Pegged back by sanctions against Russia, the rail network’s usual double-digit annual growth has come to a screeching halt.
First-half volumes increased just 2.3%, to 720,000 teu, according to China State Railway, and by comparison, volumes grew 29% last year and 56% in 2020.
Some forwarders point to Covid lockdowns in China as having an impact on volumes, but most agree the near-overnight boycott of Russian supply chains has had the biggest impact.
Nevertheless, not all shippers gave up on Russian rail freight, while a significant proportion of northern corridor volumes were switched to middle and southern routes.
As a result, the network has maintained at least marginal growth, according to Chinese authorities, enough to trigger congestion at the usual border-crossing bottlenecks.
This week, for example, the China-Kazakhstan border crossings of Alashankou and Khorgos were temporarily closed to help clear a 25,000 teu backlog, according to New Silk Road Intermodal (NSRI).
CEO Jacky Yan said such a suspension was «not unusual» and would not impact fixed-slot train departures. But it would «reduce the space available and cause delays at origin terminals», he added.
In Europe, NSRI said railway repairs were likely to impact transport between Germany and Poland. And the political situation in the Russian enclave of Kaliningrad — where Lithuania has banned the transit of certain Russian goods — has so far not had a material impact on operations.
Igor Tambaca, MD of Rail Bridge Cargo, told The Loadstar the situation had reduced volumes through Kaliningrad, though, as customers had become «nervous about the constant changes of sanctions, so they are relying more on the Belarus-Poland route».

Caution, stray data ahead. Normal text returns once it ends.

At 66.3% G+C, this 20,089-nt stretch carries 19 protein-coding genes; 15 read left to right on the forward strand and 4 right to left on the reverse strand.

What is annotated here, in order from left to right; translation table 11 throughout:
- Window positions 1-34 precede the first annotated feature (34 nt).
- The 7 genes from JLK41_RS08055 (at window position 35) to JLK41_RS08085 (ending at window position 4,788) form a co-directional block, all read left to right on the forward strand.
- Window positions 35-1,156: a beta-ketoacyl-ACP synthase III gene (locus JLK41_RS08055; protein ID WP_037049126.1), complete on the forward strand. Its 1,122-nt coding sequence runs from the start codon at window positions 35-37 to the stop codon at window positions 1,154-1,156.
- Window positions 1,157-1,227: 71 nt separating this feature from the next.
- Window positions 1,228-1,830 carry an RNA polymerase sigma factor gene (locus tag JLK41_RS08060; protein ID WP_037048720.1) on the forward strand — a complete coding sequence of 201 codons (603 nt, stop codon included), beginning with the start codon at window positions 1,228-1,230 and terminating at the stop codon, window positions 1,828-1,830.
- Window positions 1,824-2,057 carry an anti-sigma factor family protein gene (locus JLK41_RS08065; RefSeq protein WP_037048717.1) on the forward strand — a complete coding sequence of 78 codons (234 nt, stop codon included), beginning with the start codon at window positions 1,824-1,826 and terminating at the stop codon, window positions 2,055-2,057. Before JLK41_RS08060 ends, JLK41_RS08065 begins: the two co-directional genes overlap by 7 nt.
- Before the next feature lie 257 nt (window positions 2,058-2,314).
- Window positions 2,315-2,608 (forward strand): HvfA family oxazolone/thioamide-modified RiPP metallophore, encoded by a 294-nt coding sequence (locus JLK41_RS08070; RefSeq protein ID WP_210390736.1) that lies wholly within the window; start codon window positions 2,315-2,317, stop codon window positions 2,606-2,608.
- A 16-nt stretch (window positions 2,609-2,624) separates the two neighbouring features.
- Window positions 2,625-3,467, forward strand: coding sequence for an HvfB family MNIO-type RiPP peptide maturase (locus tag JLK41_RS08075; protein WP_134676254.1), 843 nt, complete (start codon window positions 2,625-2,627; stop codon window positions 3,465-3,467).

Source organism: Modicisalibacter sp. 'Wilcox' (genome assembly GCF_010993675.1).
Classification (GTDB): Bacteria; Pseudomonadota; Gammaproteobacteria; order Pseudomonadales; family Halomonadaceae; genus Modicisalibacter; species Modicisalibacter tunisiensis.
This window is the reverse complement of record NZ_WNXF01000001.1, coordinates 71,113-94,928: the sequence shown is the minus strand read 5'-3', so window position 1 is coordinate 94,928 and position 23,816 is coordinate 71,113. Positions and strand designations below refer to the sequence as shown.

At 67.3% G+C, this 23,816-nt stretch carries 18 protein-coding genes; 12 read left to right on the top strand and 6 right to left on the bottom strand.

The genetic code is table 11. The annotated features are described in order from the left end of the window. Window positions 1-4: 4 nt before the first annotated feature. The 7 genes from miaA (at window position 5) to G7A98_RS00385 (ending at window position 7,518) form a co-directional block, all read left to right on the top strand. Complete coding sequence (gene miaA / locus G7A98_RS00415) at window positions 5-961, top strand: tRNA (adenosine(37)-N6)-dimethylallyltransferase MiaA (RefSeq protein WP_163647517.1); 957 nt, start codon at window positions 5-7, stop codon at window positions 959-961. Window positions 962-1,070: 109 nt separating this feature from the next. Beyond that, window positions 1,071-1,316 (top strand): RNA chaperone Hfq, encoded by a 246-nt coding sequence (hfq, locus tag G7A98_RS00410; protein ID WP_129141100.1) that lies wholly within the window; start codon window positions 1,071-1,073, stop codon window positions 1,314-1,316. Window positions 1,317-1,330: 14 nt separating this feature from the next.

He added: «The southern/middle corridor is getting more popular, which means an increase in congestion. In particular, there are delays from Baku, when transiting through Georgia and Turkey, and also Georgia, through the Black Sea into Constanta.
«That is why we have installed an FCL truck land-bridge between Baku and Central Europe, which means a transit of 10-12 days by truck, compared with 21-22 days by rail.»
Mr Tambaca said there was a growing number of shippers prepared to «let go of ethics» and go back to using the Russian route, given the worsening port congestion in Northern Europe and long sea freight delays.
He explained: «Shipping lines are increasing the number of blank sailings to keep sea rates high, which directly impacts supply chains and sales for large European customers. So it’s their choice to use Russian rail transit and forget about ethics, rather than wait 65-88 days for their goods.
«Average rail transit times from central China to central Europe, via Russia, is only 17-20 days, which is very low compared with sea freight.»
And, given the sea freight challenges, rail freight rates increased by between $300 and $800 in July, Mr Tambaca noted.